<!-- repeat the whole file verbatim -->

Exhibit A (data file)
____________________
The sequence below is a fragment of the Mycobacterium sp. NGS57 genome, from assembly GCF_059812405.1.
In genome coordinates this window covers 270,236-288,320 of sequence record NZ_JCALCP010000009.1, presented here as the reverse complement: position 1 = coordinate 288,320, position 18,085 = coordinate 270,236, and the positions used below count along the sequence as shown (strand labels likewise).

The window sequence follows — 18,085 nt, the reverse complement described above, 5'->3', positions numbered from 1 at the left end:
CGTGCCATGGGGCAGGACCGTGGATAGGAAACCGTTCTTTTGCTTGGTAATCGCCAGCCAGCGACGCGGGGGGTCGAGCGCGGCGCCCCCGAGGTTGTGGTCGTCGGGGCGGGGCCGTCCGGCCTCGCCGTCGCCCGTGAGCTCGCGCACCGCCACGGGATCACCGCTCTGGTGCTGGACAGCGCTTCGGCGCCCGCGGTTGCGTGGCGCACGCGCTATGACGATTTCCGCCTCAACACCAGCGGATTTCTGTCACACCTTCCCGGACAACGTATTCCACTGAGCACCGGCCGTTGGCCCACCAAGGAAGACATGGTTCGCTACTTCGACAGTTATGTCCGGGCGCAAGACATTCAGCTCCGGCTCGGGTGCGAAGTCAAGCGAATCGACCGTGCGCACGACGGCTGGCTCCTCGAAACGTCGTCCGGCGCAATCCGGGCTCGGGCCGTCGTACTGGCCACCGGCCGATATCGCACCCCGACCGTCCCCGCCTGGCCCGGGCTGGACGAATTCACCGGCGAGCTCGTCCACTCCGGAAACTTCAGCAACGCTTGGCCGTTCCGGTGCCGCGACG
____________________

The sequence below is a fragment of the Mycobacterium sp. NGS57 genome, from assembly GCF_059812405.1.
In genome coordinates this window covers 270,236-288,320 of sequence record NZ_JCALCP010000009.1, presented here as the reverse complement: position 1 = coordinate 288,320, position 18,085 = coordinate 270,236, and the positions used below count along the sequence as shown (strand labels likewise).

The window sequence follows — 18,085 nt, the reverse complement described above, 5'->3', positions numbered from 1 at the left end:
CGTGCCATGGGGCAGGACCGTGGATAGGAAACCGTTCTTTTGCTTGGTAATCGCCAGCCAGCGACGCGGGGGGTCGAGCGCGGCGCCCCCGAGGTTGTGGTCGTCGGGGCGGGGCCGTCCGGCCTCGCCGTCGCCCGTGAGCTCGCGCACCGCCACGGGATCACCGCTCTGGTGCTGGACAGCGCTTCGGCGCCCGCGGTTGCGTGGCGCACGCGCTATGACGATTTCCGCCTCAACACCAGCGGATTTCTGTCACACCTTCCCGGACAACGTATTCCACTGAGCACCGGCCGTTGGCCCACCAAGGAAGACATGGTTCGCTACTTCGACAGTTATGTCCGGGCGCAAGACATTCAGCTCCGGCTCGGGTGCGAAGTCAAGCGAATCGACCGTGCGCACGACGGCTGGCTCCTCGAAACGTCGTCCGGCGCAATCCGGGCTCGGGCCGTCGTACTGGCCACCGGCCGATATCGCACCCCGACCGTCCCCGCCTGGCCCGGGCTGGACGAATTCACCGGCGAGCTCGTCCACTCCGGAAACTTCAGCAACGCTTGGCCGTTCCGGTGCCGCGACG